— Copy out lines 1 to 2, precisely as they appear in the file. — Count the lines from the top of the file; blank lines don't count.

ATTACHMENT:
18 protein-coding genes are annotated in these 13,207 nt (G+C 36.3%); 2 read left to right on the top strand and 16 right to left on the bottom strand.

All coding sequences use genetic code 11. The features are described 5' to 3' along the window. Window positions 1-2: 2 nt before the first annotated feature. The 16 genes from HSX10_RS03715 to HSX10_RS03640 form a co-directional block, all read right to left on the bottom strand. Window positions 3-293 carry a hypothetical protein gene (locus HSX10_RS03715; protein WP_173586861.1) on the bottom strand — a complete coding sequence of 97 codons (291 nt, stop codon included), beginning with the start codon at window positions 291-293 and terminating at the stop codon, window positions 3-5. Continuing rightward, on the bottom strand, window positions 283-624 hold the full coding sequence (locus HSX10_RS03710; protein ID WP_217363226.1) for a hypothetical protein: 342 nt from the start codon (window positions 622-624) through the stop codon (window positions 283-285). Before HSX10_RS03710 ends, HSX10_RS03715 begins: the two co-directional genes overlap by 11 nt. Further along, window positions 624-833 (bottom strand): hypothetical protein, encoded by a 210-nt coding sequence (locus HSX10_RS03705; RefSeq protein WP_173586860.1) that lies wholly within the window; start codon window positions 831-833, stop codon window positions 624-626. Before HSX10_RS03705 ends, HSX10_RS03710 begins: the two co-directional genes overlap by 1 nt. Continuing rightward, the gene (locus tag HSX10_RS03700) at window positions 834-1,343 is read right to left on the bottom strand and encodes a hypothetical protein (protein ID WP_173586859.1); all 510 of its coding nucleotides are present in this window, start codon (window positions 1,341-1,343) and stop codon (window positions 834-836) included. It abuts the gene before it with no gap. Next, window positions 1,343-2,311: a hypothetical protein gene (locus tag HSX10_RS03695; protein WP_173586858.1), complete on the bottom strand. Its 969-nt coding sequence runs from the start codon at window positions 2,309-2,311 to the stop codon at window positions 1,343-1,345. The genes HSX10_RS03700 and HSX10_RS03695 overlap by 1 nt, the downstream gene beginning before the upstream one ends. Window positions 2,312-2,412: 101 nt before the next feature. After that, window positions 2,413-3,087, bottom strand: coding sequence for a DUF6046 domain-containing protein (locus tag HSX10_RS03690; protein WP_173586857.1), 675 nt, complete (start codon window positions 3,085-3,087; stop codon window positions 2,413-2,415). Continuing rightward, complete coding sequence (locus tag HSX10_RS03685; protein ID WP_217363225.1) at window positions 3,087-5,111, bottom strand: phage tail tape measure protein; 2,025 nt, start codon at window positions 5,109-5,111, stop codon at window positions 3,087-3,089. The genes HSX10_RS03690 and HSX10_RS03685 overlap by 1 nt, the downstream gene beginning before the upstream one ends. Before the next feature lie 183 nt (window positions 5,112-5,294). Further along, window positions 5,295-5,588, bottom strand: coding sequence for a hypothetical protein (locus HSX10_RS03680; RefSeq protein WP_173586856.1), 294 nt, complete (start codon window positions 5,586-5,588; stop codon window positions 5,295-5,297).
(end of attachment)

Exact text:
18 protein-coding genes are annotated in these 13,207 nt (G+C 36.3%); 2 read left to right on the top strand and 16 right to left on the bottom strand.

All coding sequences use genetic code 11. The features are described 5' to 3' along the window. Window positions 1-2: 2 nt before the first annotated feature. The 16 genes from HSX10_RS03715 to HSX10_RS03640 form a co-directional block, all read right to left on the bottom strand. Window positions 3-293 carry a hypothetical protein gene (locus HSX10_RS03715; protein WP_173586861.1) on the bottom strand — a complete coding sequence of 97 codons (291 nt, stop codon included), beginning with the start codon at window positions 291-293 and terminating at the stop codon, window positions 3-5. Continuing rightward, on the bottom strand, window positions 283-624 hold the full coding sequence (locus HSX10_RS03710; protein ID WP_217363226.1) for a hypothetical protein: 342 nt from the start codon (window positions 622-624) through the stop codon (window positions 283-285). Before HSX10_RS03710 ends, HSX10_RS03715 begins: the two co-directional genes overlap by 11 nt. Further along, window positions 624-833 (bottom strand): hypothetical protein, encoded by a 210-nt coding sequence (locus HSX10_RS03705; RefSeq protein WP_173586860.1) that lies wholly within the window; start codon window positions 831-833, stop codon window positions 624-626. Before HSX10_RS03705 ends, HSX10_RS03710 begins: the two co-directional genes overlap by 1 nt. Continuing rightward, the gene (locus tag HSX10_RS03700) at window positions 834-1,343 is read right to left on the bottom strand and encodes a hypothetical protein (protein ID WP_173586859.1); all 510 of its coding nucleotides are present in this window, start codon (window positions 1,341-1,343) and stop codon (window positions 834-836) included. It abuts the gene before it with no gap. Next, window positions 1,343-2,311: a hypothetical protein gene (locus tag HSX10_RS03695; protein WP_173586858.1), complete on the bottom strand. Its 969-nt coding sequence runs from the start codon at window positions 2,309-2,311 to the stop codon at window positions 1,343-1,345. The genes HSX10_RS03700 and HSX10_RS03695 overlap by 1 nt, the downstream gene beginning before the upstream one ends. Window positions 2,312-2,412: 101 nt before the next feature. After that, window positions 2,413-3,087, bottom strand: coding sequence for a DUF6046 domain-containing protein (locus tag HSX10_RS03690; protein WP_173586857.1), 675 nt, complete (start codon window positions 3,085-3,087; stop codon window positions 2,413-2,415). Continuing rightward, complete coding sequence (locus tag HSX10_RS03685; protein ID WP_217363225.1) at window positions 3,087-5,111, bottom strand: phage tail tape measure protein; 2,025 nt, start codon at window positions 5,109-5,111, stop codon at window positions 3,087-3,089. The genes HSX10_RS03690 and HSX10_RS03685 overlap by 1 nt, the downstream gene beginning before the upstream one ends. Before the next feature lie 183 nt (window positions 5,112-5,294). Further along, window positions 5,295-5,588, bottom strand: coding sequence for a hypothetical protein (locus HSX10_RS03680; RefSeq protein WP_173586856.1), 294 nt, complete (start codon window positions 5,586-5,588; stop codon window positions 5,295-5,297).